Fallen Angel Theatre


White Bear Theatre

Review by Lottie Morris - Musical Stages Magazine


            Dracula, Bram Stoker’s iconic novel, has seen so many adaptations and interpretations over the years that one could justifiably pose the question; ‘do we need one more?’. So many productions have completely missed the mark in the past, could it be that there seems to be an unspoken quest with ‘creatives’, many of whom are in the field of musical theatre, to strive to ‘get it just right’. I can count at least four versions in recent years that have left me so utterly disappointed and dissatisfied when the final curtain falls, that I hope and pray I don’t have to sit through yet another. That said, after watching the latest offering at the White Bear Theatre, I think that relative newcomer, Alex Loveless, might just have hit the mark.

            Loveless, who, not only adapted the book from Stoker’s novel but also wrote both the music and lyrics, has returned to the original text, focusing on the characters and their personal relationships. Through the huge range of themes and issues raised in the text, Loveless has focused on how, these individuals, through fate and circumstances, were catapulted into a nightmare world that none of them would, or could, have ever imagined possible. It is a claustrophobic and terrifying world where one wonders if there will ever be an end to the misery and suffering that overwhelms those involved. It is this attention to the human aspect that makes this version by far the most successful that I have seen to date.

            The ‘epic’ style he has adopted works beautifully with the presentation of text through diary form, as the original work was written; this provides a useful structure to build this interpretation around. What is also effective, is the cinematic style of underscoring the dialogue, coupled with a number of memorable songs (at last someone writes a tune you can remember the following morning), giving the feeling of a ‘sung through’ musical. This device helps to unify what is, in essence, an extremely fragmented story.

            With this in mind credit has to be given to Musical Director Neil MacDonald, who at one electric piano, plays non-stop throughout the entire two hours, accompanied, at times, by two cast members on the cello and guitar. Occasionally,

one felt that more colour and warmth would have been beneficial in the delivery of the music if only to provide a greater difference in mood, but obviously this is a funding issue and should the piece develop further, additional arrangements, both musically and with the harmonies could happen.

            Directed by Chris Loveless, brother of Alex, there is a complete believability of the events that unfold. In the performing space that is the White Bear, probably no larger than twice the size of a standard UK sitting room, we are transported to all corners of Europe with a pace and style that hardly ever lets up. His attention to detail with text and delivery, along with how far to allow ‘high drama’ to unfold without it falling into laughable melodrama is admirable, as are the performances he has drawn out from his twelve-strong cast. Complementing this meticulous attention to the book is intelligent movement direction from Omar F. Okai, who uses the music and pace to enhance the fluidity of the piece, without ever encroaching on either the development of the story or the limitations of the space. This is most effectively seen in the seduction scene, where the indomitable Jonathan Harker, played with unwavering conviction and pace by Duncan Wigman, is seduced by three vivacious vampire women (Holly Sands, Holly Vernon-Harcourt and Vicky Williamson),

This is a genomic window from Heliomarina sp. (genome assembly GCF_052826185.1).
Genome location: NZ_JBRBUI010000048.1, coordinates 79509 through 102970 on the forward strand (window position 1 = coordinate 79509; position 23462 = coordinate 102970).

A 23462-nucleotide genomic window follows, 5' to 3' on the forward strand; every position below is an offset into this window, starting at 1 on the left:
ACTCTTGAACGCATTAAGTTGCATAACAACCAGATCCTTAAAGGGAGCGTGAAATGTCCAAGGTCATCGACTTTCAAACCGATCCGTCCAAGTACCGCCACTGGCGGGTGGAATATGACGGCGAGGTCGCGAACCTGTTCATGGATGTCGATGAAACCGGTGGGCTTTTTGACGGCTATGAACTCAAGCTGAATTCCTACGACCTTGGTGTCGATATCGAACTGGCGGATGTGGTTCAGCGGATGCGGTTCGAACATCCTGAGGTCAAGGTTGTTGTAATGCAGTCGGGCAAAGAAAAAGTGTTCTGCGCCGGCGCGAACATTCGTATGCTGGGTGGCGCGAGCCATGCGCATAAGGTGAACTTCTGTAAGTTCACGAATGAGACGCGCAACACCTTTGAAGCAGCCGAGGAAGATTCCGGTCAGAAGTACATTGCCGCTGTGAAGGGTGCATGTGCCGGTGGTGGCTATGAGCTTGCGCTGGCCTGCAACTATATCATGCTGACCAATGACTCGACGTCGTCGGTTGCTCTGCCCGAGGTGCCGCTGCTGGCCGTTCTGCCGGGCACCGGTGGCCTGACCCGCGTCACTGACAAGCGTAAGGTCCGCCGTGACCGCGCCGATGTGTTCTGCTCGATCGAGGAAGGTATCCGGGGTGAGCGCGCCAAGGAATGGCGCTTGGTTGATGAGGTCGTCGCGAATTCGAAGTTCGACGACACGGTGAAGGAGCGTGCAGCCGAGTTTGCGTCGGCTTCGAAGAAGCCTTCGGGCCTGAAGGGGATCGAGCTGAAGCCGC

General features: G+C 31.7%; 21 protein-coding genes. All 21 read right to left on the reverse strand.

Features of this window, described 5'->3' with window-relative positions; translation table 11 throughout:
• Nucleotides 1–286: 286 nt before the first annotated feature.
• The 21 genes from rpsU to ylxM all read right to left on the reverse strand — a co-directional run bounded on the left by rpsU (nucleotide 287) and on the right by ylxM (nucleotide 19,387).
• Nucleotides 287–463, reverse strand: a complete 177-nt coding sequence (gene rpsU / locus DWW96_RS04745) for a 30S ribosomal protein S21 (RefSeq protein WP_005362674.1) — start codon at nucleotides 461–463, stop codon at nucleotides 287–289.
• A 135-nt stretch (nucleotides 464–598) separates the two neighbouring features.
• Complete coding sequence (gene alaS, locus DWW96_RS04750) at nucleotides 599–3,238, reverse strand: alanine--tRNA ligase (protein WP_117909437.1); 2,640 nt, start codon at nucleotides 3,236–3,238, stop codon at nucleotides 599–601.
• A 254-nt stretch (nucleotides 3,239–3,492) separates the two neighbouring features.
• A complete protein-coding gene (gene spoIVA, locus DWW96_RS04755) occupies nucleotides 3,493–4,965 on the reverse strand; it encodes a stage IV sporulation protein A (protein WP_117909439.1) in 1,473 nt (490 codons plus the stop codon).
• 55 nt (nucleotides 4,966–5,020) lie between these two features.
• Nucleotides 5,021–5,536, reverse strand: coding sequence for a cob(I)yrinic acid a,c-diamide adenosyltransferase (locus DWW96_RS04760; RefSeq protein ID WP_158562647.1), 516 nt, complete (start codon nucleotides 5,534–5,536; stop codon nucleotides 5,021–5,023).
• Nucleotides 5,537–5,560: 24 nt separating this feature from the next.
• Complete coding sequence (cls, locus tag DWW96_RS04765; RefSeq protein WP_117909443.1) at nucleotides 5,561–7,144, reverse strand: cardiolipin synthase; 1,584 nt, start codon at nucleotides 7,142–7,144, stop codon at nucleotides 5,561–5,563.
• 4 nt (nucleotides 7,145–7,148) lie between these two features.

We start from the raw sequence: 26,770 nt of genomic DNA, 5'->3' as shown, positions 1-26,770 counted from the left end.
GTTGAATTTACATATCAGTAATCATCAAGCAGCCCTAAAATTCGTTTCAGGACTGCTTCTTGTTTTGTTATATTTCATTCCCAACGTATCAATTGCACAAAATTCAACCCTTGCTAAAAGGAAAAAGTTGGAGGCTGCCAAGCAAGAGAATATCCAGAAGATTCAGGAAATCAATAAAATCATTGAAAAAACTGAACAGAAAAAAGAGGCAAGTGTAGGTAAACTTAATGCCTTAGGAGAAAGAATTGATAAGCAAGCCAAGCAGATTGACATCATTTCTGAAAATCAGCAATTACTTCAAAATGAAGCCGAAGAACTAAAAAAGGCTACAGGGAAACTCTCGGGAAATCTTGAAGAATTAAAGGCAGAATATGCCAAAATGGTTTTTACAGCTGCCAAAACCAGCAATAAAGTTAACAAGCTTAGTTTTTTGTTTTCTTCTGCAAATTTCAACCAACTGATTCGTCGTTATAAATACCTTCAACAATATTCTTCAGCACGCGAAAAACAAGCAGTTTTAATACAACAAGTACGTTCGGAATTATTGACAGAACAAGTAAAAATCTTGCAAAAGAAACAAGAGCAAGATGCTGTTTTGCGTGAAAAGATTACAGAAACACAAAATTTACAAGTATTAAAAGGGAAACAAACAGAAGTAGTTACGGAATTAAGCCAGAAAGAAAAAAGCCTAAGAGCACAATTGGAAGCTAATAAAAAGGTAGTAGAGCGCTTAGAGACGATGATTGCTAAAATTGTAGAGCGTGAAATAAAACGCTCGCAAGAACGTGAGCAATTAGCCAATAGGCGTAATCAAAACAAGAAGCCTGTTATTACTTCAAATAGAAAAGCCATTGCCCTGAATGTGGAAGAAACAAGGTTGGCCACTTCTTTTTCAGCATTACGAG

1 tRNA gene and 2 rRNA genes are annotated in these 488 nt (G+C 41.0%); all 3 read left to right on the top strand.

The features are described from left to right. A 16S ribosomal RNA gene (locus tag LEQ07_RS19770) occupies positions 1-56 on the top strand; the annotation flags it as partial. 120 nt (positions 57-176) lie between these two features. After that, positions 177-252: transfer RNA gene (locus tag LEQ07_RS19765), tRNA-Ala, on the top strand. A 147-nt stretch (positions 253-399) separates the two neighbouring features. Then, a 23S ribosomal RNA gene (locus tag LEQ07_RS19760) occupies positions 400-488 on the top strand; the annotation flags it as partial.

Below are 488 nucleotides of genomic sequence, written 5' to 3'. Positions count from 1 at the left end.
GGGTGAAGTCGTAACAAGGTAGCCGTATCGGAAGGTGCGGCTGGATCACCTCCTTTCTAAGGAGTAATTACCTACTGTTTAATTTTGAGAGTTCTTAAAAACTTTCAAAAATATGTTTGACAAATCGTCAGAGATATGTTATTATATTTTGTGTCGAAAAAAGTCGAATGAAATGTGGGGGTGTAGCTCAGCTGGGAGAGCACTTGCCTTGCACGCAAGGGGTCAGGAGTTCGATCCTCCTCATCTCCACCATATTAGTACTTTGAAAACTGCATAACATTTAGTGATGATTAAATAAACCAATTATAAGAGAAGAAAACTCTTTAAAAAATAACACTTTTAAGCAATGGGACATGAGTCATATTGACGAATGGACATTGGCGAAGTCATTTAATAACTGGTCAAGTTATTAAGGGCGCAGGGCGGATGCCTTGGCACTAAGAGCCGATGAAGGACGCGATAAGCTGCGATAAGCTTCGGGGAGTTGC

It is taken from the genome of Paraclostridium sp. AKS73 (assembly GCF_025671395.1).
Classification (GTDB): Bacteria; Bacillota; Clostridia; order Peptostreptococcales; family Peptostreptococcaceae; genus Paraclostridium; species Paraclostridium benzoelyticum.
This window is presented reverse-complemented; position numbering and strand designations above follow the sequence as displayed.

Justin Arienti’s set, simple in its premise, a curved wall of painted plastic corrugation with three gauze covered doorways, is one of the most sensitive and appropriate designs I have seen at the theatre, it wraps itself around the audience, physically drawing you into the story. Lighting designer Cristina De La Paz manages, with only 18 lamps (I counted them) to effectively complement the piece, giving a feeling of inescapable claustrophobia, whilst Christina Pomeroy’s costumes, despite obvious budgetary limitations, add the finishing touches to Dracula’s high production values.

            Dracula himself is played by the impressive Leigh Jones, whose presence never leaves the stage for one moment. There is strong support from Annabel King as Mina Murray; Joanna Hickman as Lucy Westenra, Mario Christofides as Dr. John Seward, Russell Anthony as Arthur Holmwood, Jamie Addleton as Quincey P. Morris and a particularly noteworthy performance comes from Oliver Hume as Van Helsing, who plays with conviction and sensibility, rather than many of the rather laughable previous incarnations. I must also give a special mention to Richard Warrick as Renfield, who with depth and humour never once falls into the realms of a clichéd insane patient.

            Alex Loveless’s Dracula is an intelligent and memorable interpretation of the Stoker novel, a feat that has eluded many of those who have tried before him. One hopes that this new musical will capture the attention of those in a position to develop the piece as it is one of few new works that truly does have potential to go further.


Dracula at The White Bear Theatre, The White Bear Theatre 138 Kennington Park Road London SE11 4DJ until Sunday November 23. Box Office: 020 7793 9193


More Dracula Reviews



Forthcoming Fallen Angel production

The Remains of the Day - Musical

Alex Loveless' musical adaptation of the novel by

Kazuro Ishiguro

directed by Chris Loveless

Kazuo Ishiguro's Booker Prize-winning novel
The Remains of the Day
will premiere as a stage musical in London in 2010.